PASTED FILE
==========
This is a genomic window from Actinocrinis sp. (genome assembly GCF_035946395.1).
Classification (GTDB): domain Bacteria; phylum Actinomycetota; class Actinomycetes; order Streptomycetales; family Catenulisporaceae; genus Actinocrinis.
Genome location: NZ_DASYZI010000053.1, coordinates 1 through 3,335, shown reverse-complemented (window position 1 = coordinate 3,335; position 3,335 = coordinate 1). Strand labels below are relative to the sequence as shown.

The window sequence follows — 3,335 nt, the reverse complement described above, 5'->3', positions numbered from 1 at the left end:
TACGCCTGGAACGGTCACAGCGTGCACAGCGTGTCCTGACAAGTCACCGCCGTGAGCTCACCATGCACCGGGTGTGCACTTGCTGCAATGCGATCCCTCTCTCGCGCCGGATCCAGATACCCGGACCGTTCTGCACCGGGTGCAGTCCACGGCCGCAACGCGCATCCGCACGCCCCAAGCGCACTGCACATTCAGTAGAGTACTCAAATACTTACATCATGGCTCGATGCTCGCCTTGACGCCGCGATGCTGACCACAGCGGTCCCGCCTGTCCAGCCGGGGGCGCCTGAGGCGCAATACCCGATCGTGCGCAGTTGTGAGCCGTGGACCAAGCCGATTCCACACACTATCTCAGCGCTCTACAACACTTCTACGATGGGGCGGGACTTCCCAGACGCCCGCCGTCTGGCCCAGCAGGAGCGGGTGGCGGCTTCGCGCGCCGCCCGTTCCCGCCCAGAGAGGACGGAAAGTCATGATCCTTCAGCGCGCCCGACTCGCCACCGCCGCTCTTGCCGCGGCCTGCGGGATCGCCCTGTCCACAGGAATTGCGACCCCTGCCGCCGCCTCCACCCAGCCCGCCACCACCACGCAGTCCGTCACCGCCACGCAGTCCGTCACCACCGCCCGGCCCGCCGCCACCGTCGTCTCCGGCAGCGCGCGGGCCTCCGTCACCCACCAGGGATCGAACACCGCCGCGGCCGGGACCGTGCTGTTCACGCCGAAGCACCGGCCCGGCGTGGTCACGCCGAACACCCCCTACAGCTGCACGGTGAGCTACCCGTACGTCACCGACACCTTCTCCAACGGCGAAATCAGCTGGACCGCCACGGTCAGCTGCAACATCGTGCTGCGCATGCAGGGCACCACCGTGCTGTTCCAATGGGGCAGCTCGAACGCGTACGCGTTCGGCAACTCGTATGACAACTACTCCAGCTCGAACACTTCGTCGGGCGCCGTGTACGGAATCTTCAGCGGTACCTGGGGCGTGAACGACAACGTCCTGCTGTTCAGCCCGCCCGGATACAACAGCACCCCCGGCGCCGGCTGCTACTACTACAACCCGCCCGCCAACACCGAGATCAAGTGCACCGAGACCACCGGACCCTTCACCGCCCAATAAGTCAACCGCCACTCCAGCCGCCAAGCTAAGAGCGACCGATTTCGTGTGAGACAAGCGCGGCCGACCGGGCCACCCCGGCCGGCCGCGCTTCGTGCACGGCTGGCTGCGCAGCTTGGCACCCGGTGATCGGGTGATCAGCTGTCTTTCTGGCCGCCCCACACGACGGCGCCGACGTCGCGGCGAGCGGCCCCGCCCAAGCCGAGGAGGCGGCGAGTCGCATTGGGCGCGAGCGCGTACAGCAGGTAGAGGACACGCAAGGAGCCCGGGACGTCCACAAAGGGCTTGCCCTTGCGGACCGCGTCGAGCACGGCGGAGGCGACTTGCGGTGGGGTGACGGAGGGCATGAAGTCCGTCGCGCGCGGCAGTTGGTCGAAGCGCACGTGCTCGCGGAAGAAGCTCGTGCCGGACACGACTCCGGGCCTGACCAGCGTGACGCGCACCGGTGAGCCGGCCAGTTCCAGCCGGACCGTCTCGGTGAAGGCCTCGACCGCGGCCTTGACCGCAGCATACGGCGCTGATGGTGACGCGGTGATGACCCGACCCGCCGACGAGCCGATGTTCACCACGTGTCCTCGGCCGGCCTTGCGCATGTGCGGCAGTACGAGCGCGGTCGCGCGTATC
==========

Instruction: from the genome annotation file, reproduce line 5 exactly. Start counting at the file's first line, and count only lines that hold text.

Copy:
TACGCCTGGAACGGTCACAGCGTGCACAGCGTGTCCTGACAAGTCACCGCCGTGAGCTCACCATGCACCGGGTGTGCACTTGCTGCAATGCGATCCCTCTCTCGCGCCGGATCCAGATACCCGGACCGTTCTGCACCGGGTGCAGTCCACGGCCGCAACGCGCATCCGCACGCCCCAAGCGCACTGCACATTCAGTAGAGTACTCAAATACTTACATCATGGCTCGATGCTCGCCTTGACGCCGCGATGCTGACCACAGCGGTCCCGCCTGTCCAGCCGGGGGCGCCTGAGGCGCAATACCCGATCGTGCGCAGTTGTGAGCCGTGGACCAAGCCGATTCCACACACTATCTCAGCGCTCTACAACACTTCTACGATGGGGCGGGACTTCCCAGACGCCCGCCGTCTGGCCCAGCAGGAGCGGGTGGCGGCTTCGCGCGCCGCCCGTTCCCGCCCAGAGAGGACGGAAAGTCATGATCCTTCAGCGCGCCCGACTCGCCACCGCCGCTCTTGCCGCGGCCTGCGGGATCGCCCTGTCCACAGGAATTGCGACCCCTGCCGCCGCCTCCACCCAGCCCGCCACCACCACGCAGTCCGTCACCGCCACGCAGTCCGTCACCACCGCCCGGCCCGCCGCCACCGTCGTCTCCGGCAGCGCGCGGGCCTCCGTCACCCACCAGGGATCGAACACCGCCGCGGCCGGGACCGTGCTGTTCACGCCGAAGCACCGGCCCGGCGTGGTCACGCCGAACACCCCCTACAGCTGCACGGTGAGCTACCCGTACGTCACCGACACCTTCTCCAACGGCGAAATCAGCTGGACCGCCACGGTCAGCTGCAACATCGTGCTGCGCATGCAGGGCACCACCGTGCTGTTCCAATGGGGCAGCTCGAACGCGTACGCGTTCGGCAACTCGTATGACAACTACTCCAGCTCGAACACTTCGTCGGGCGCCGTGTACGGAATCTTCAGCGGTACCTGGGGCGTGAACGACAACGTCCTGCTGTTCAGCCCGCCCGGATACAACAGCACCCCCGGCGCCGGCTGCTACTACTACAACCCGCCCGCCAACACCGAGATCAAGTGCACCGAGACCACCGGACCCTTCACCGCCCAATAAGTCAACCGCCACTCCAGCCGCCAAGCTAAGAGCGACCGATTTCGTGTGAGACAAGCGCGGCCGACCGGGCCACCCCGGCCGGCCGCGCTTCGTGCACGGCTGGCTGCGCAGCTTGGCACCCGGTGATCGGGTGATCAGCTGTCTTTCTGGCCGCCCCACACGACGGCGCCGACGTCGCGGCGAGCGGCCCCGCCCAAGCCGAGGAGGCGGCGAGTCGCATTGGGCGCGAGCGCGTACAGCAGGTAGAGGACACGCAAGGAGCCCGGGACGTCCACAAAGGGCTTGCCCTTGCGGACCGCGTCGAGCACGGCGGAGGCGACTTGCGGTGGGGTGACGGAGGGCATGAAGTCCGTCGCGCGCGGCAGTTGGTCGAAGCGCACGTGCTCGCGGAAGAAGCTCGTGCCGGACACGACTCCGGGCCTGACCAGCGTGACGCGCACCGGTGAGCCGGCCAGTTCCAGCCGGACCGTCTCGGTGAAGGCCTCGACCGCGGCCTTGACCGCAGCATACGGCGCTGATGGTGACGCGGTGATGACCCGACCCGCCGACGAGCCGATGTTCACCACGTGTCCTCGGCCGGCCTTGCGCATGTGCGGCAGTACGAGCGCGGTCGCGCGTATC